PLANT OF THE WEEK # 13: Miscanthus transmorrisonensis Garden Design

Yes, it’s a bit of a name, but it is very satisfying (and invariably impressive) to say once you do it.

When singing the praises of Miscanthus transmorrisonensis, one has to speak generally about Miscanthus and then about the properties of this particular species.

The last time I saw Christopher Lloyd was in 2004, and we were both dressed in full, formal ties and dressed for the Opera in Glyndebourne. Among the participants was Romke van de Kaa, chief gardener at Great Dixter in the 1970s (who was mentioned in some books by Christo and was a total legend in my eyes). We were all sitting around having a drink in the Yeoman Hall and in the middle of my own conversation I heard Christo and Romkes nearby saying “… too many Miscanthus.” Such an overrated perennial ”, followed by a“ completely overrated ”perennial of the others. In such a glorified society, it really takes some courage to express your (opposite) opinion – more courage than I usually have – but I couldn’t let that happen. I switched from my conversation to hers with a “No, I can’t let you get away with it.” They are brilliant perennials. They can be overused and poorly used, but from the moment they appear in spring, they are amazing, breathtaking before they bloom, fabulously blooming, wonderful in autumn colors and brilliant over winter ‘(Actually, that was what I did said, probably not as fluent). Now Christopher Lloyd could fabulously refuse the dissenting opinion – almost theatrically – whether his own thoughts were well judged or detrimental (he had a number of both), but at other times he could be pretty convincing. Unfortunately, this was an example of the former, and I assume that the only party I could convince was me.

And I definitely do am convinced.

Miscanthuses are amazing, dramatic grasses that permeate a garden with great seasonal dynamics. Their hills of constantly moving leaves reach this rare combination of fine linear texture, which is depicted in a legible “dome”. The late summer flowers take the plant to a whole new place that hovers over the foliage and in a range of colors from silver and gold to pink and deep, metallic red tones.

One thing that Miscanthuses don’t do well is drought. They are likely to survive the drought, but their slow accumulation of mass, culminating in flowering, which otherwise runs continuously in the warmer months, is limited by the start of excessive summer drought. This also means that the later a particular variety blooms, the more likely it will be that its flowering is interrupted dry by summer.

It was a few years after this memorable night in Glyndebourne that M. transmorrisonensis came on stage here in Australia, introduced (from memory) by David Glenn, who advertised it as one of his favorites for its almost evergreen foliage and early flowering.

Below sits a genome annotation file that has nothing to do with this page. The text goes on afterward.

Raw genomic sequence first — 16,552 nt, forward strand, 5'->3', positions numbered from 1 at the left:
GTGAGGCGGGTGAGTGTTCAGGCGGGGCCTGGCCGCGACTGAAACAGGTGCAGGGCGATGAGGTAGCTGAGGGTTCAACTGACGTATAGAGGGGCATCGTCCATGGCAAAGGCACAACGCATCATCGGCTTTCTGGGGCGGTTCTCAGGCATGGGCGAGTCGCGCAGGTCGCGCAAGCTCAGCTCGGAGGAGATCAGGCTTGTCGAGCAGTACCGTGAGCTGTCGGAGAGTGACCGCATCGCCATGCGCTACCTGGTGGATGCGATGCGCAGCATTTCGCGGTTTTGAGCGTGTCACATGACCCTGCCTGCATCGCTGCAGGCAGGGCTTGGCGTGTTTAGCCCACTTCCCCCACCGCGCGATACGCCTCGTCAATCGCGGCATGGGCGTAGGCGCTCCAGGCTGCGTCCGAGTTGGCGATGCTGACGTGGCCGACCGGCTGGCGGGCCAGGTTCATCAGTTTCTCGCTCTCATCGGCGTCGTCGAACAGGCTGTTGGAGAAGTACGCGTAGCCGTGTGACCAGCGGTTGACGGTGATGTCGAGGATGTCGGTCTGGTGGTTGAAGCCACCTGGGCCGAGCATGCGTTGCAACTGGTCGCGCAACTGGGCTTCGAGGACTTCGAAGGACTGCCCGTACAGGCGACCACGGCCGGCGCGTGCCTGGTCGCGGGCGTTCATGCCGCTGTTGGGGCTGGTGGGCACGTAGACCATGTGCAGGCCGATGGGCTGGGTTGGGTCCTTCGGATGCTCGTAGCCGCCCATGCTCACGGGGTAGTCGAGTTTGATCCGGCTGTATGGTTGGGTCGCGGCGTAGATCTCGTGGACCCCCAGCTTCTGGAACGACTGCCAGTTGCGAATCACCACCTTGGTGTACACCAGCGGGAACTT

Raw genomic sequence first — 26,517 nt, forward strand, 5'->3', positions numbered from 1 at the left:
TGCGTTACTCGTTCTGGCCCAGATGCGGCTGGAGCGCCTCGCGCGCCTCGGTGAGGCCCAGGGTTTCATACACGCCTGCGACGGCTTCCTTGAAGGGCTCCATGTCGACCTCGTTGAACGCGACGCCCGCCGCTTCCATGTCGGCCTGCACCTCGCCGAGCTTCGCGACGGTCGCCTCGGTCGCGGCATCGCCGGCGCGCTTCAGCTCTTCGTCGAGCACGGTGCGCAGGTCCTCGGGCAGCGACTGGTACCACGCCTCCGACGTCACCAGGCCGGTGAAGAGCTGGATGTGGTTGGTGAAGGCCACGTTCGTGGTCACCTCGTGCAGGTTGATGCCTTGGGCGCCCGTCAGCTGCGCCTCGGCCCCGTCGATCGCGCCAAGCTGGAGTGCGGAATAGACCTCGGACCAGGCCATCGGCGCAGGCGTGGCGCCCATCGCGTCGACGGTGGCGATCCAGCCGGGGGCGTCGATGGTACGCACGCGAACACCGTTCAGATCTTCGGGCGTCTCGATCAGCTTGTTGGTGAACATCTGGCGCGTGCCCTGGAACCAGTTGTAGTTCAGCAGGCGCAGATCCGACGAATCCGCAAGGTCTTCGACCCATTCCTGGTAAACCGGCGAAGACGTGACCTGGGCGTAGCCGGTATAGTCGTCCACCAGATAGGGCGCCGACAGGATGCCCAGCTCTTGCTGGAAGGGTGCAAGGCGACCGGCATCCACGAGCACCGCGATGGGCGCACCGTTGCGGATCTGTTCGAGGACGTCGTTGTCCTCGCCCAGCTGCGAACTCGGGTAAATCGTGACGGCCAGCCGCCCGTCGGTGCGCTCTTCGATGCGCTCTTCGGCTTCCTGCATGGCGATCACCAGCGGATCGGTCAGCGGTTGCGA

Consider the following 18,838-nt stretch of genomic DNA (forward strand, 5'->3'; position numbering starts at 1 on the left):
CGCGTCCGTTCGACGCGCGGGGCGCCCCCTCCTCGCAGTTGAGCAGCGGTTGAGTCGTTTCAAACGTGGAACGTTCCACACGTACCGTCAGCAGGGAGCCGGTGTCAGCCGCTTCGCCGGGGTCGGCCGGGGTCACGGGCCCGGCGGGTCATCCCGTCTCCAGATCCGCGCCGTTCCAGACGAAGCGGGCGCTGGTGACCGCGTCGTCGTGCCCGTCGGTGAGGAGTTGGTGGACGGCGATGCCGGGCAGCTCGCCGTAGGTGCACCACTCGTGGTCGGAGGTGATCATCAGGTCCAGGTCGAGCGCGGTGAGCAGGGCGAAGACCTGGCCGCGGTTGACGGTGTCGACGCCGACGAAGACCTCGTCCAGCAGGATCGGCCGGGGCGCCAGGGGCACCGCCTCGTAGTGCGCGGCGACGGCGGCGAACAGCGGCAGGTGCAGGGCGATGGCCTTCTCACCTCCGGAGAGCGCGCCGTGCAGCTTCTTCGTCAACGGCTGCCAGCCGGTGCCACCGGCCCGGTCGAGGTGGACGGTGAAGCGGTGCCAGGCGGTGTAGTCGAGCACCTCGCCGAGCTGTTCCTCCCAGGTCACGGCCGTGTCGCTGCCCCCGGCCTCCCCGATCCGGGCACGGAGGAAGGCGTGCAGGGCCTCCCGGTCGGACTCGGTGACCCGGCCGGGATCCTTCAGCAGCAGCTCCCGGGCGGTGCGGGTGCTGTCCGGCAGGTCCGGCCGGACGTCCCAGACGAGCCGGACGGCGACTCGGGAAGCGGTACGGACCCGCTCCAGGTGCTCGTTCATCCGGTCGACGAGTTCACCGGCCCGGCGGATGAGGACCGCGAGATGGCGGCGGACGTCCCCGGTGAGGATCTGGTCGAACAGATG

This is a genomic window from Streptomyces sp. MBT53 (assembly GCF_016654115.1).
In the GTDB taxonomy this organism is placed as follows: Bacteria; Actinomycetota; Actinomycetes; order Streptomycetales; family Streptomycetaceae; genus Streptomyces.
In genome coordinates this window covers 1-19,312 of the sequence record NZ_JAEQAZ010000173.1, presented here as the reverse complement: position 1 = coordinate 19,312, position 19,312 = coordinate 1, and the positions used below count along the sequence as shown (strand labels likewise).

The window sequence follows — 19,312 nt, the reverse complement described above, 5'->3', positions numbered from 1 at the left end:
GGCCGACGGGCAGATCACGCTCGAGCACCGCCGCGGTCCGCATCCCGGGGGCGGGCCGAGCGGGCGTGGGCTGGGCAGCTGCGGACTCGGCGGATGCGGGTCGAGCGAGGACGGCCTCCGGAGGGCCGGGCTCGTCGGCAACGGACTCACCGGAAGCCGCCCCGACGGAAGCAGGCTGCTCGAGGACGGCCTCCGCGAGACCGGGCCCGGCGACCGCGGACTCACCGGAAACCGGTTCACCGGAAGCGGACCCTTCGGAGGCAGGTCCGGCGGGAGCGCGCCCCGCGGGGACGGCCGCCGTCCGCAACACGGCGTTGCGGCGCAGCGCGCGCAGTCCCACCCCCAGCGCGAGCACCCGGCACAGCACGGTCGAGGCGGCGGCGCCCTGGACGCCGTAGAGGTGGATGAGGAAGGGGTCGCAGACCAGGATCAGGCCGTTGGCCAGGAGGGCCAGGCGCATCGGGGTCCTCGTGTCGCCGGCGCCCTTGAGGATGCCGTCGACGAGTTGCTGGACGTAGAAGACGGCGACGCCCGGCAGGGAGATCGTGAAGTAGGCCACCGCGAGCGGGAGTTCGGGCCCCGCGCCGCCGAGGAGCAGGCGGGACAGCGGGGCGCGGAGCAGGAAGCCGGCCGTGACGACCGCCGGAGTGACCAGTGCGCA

Miscanthus transmorrisonensis (rear) presents, among other things, its particularly silver domes

Its most memorable features must surely be the huge dome made of semi-hanging silver straw flower heads. The effect is fountain-like, with all stems radiating in a vase shape and ending with elegantly hanging flower heads at a height of up to 2.1 m. The hanging shape of the flower causes this species to respond to breezes with greater vigor than others, and its light-reflecting – sometimes almost crystalline – flower heads make the light dance around them. The foliage is beautiful enough, but not remarkable among other types and forms. As announced, it is half evergreen. This is not an advantage for me. I prefer that it is completely deciduous and changes color when descending into autumn. Instead, it only yellows slightly and is likely to still have quite a bit of green if you prune it back to the ground in late winter – which is what you really need to do with all miscanthus to avoid the slow build-up of dead matter.

Miscanthus transmorrisonensis is also one of the earliest of all Miscanthus that bloom in all seasons. I am never in a hurry for them to bloom because the foliage itself is so beautiful, but the early flowering means that at least in my dry summer climate the prolongation growth necessary for flowering is more likely to occur as long as there is still some moisture in the soil is. Therefore, dryness in late summer is less likely to hinder flowering than later flowering forms. I don’t water any of my Miscanthus – I don’t have water to give them – and M. transmorrisonensis is the only species that performs consistently every year

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